What We Lose is a fragmented meditation on grief and loss. Revolving around the loss of a mother in small sections of intense prose, it powerfully evokes the far-reaching effects of a major bereavement in a beautifully written debut novel. Using a first person narrator interspersed with excerpts from blog posts, photographs, biographies, Clemmons carefully stitches together many disparate elements into one whole.
Fiction told in fragments is something I’ve been drawn to over the past couple of years, and I’ve found multiple favourites in this style. Cove, Dept. of Speculation, Another Brooklyn are incredibly different to each other, each making a unique use of short sections and prose which alludes to a lot without feeling the need to explain minutia.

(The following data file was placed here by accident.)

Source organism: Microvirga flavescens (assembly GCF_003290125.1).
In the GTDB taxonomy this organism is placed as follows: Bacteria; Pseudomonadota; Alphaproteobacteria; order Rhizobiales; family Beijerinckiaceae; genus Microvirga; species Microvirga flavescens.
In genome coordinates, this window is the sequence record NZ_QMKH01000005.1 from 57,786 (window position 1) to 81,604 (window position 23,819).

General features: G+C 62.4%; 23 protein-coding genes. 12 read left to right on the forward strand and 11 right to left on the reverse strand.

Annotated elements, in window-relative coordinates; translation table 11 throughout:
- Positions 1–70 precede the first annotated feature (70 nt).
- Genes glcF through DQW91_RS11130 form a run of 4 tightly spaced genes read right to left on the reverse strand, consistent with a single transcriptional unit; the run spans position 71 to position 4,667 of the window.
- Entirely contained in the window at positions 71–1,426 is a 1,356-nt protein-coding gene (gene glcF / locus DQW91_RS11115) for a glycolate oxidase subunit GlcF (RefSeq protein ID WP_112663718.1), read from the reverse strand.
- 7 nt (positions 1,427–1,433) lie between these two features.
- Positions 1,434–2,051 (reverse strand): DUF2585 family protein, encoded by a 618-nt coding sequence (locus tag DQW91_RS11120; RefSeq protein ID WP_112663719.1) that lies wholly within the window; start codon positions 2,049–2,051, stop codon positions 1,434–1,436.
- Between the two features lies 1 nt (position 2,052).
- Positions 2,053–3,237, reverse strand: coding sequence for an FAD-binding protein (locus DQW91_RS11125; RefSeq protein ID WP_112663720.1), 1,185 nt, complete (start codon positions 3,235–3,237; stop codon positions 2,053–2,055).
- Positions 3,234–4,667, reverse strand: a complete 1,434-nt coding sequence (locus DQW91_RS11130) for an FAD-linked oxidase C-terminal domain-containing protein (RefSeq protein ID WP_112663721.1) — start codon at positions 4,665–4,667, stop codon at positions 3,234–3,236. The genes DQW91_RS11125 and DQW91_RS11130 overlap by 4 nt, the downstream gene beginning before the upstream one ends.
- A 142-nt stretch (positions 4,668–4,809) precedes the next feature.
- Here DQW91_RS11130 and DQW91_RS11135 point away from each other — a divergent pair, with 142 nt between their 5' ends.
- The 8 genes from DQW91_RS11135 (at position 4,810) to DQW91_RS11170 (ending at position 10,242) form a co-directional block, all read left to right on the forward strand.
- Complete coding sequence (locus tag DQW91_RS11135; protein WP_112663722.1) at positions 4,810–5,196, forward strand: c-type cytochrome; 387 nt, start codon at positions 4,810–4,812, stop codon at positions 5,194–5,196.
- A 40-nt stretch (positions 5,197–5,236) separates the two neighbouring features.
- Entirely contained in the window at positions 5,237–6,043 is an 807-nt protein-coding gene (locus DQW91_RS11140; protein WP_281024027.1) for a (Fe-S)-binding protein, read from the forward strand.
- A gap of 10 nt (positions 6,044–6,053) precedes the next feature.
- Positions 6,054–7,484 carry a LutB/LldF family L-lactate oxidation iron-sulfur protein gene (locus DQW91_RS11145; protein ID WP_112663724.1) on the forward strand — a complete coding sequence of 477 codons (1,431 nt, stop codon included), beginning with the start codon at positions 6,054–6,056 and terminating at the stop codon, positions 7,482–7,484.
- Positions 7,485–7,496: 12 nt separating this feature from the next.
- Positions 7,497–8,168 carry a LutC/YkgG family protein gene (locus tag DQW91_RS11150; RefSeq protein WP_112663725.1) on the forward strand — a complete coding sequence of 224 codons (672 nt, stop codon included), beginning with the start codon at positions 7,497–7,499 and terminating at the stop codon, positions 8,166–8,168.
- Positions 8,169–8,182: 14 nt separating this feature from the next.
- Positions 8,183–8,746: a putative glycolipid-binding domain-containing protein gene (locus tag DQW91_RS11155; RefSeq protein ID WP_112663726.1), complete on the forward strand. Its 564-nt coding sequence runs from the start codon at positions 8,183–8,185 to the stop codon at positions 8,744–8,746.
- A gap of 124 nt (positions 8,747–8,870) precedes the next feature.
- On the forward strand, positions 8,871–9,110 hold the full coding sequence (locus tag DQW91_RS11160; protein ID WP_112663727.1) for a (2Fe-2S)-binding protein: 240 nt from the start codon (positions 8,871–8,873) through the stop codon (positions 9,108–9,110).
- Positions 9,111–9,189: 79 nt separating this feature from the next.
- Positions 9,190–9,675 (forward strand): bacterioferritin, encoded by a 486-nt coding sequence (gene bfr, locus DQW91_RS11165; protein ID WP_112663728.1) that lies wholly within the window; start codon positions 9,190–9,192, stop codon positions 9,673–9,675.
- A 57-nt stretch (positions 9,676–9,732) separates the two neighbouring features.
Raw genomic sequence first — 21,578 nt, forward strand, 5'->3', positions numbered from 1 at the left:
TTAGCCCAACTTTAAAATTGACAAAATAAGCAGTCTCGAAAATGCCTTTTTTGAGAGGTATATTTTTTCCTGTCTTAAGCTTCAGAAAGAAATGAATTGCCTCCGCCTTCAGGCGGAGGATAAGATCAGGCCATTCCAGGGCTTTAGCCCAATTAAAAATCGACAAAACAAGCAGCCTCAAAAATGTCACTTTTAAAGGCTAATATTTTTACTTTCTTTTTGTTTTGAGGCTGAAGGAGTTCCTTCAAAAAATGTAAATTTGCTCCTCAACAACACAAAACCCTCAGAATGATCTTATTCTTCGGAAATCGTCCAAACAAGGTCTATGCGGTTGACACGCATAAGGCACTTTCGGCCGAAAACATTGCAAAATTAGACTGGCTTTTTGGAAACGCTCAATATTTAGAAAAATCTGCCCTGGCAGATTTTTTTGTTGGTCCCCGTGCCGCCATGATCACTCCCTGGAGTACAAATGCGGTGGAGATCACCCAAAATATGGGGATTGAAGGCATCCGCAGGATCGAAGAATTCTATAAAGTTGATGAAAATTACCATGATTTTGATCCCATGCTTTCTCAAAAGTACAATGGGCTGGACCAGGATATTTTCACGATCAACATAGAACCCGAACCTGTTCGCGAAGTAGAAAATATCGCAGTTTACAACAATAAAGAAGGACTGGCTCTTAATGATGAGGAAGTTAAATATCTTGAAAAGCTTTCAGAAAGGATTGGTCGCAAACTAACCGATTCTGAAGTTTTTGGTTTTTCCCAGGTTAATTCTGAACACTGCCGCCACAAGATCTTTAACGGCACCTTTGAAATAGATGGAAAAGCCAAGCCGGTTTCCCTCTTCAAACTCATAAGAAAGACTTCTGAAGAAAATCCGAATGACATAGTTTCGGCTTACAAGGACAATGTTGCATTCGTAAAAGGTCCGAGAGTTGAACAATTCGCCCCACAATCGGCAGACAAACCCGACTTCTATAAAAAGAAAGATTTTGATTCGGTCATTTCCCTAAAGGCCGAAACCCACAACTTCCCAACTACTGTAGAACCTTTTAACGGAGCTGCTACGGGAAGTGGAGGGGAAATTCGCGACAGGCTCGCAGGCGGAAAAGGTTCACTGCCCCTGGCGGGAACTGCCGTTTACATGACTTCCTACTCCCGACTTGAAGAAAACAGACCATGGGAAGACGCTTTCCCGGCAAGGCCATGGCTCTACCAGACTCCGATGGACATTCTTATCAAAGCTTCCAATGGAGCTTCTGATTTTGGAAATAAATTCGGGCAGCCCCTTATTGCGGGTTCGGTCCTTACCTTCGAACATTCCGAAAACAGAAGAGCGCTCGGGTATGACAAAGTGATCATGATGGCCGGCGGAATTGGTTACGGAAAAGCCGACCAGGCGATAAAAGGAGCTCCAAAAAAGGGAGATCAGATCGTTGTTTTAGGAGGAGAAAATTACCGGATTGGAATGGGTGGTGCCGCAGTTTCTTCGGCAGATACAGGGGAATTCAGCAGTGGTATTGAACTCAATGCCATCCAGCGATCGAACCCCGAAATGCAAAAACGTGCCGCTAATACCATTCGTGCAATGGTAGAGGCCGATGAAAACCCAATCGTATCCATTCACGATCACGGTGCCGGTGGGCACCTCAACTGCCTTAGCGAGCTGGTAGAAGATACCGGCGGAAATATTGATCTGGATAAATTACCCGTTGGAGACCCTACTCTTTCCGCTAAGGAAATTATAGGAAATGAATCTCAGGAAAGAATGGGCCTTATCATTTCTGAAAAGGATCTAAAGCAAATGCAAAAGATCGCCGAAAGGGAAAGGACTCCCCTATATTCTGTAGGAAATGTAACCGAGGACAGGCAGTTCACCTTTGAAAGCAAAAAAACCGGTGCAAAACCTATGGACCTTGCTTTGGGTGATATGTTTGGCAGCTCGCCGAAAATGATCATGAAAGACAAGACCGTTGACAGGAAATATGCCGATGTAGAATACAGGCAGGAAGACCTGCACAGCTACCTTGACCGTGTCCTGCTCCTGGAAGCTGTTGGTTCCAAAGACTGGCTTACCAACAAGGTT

Unfortunately I don’t think this book will be joining those ones on my list of favourites, although I did really enjoy it. There were moments where I felt the pace dropped and I was waiting for the story itself to get back on track, followed by sections which packed a real punch. As a reading experience I found it a little uneven. While I loved the use of other texts and images, they weren’t always clearly signposted – I spent a certain amount of time figuring out which passage was being referred to by a ‘This passage is from’ – I wasn’t sure whether it meant the section I’d just read or the section I was about to read. At other times, a nugget of information dropped which seemed to hint at things to come lead nowhere. Confusion really interrupts a reading experience.
Despite these things, I will definitely be reading any further novels by the author. This book was not one I loved as a whole, but there are sections which I fell in love with for their power. Given it was a fairly quick read, I would certainly recommend it for the benefit of those parts.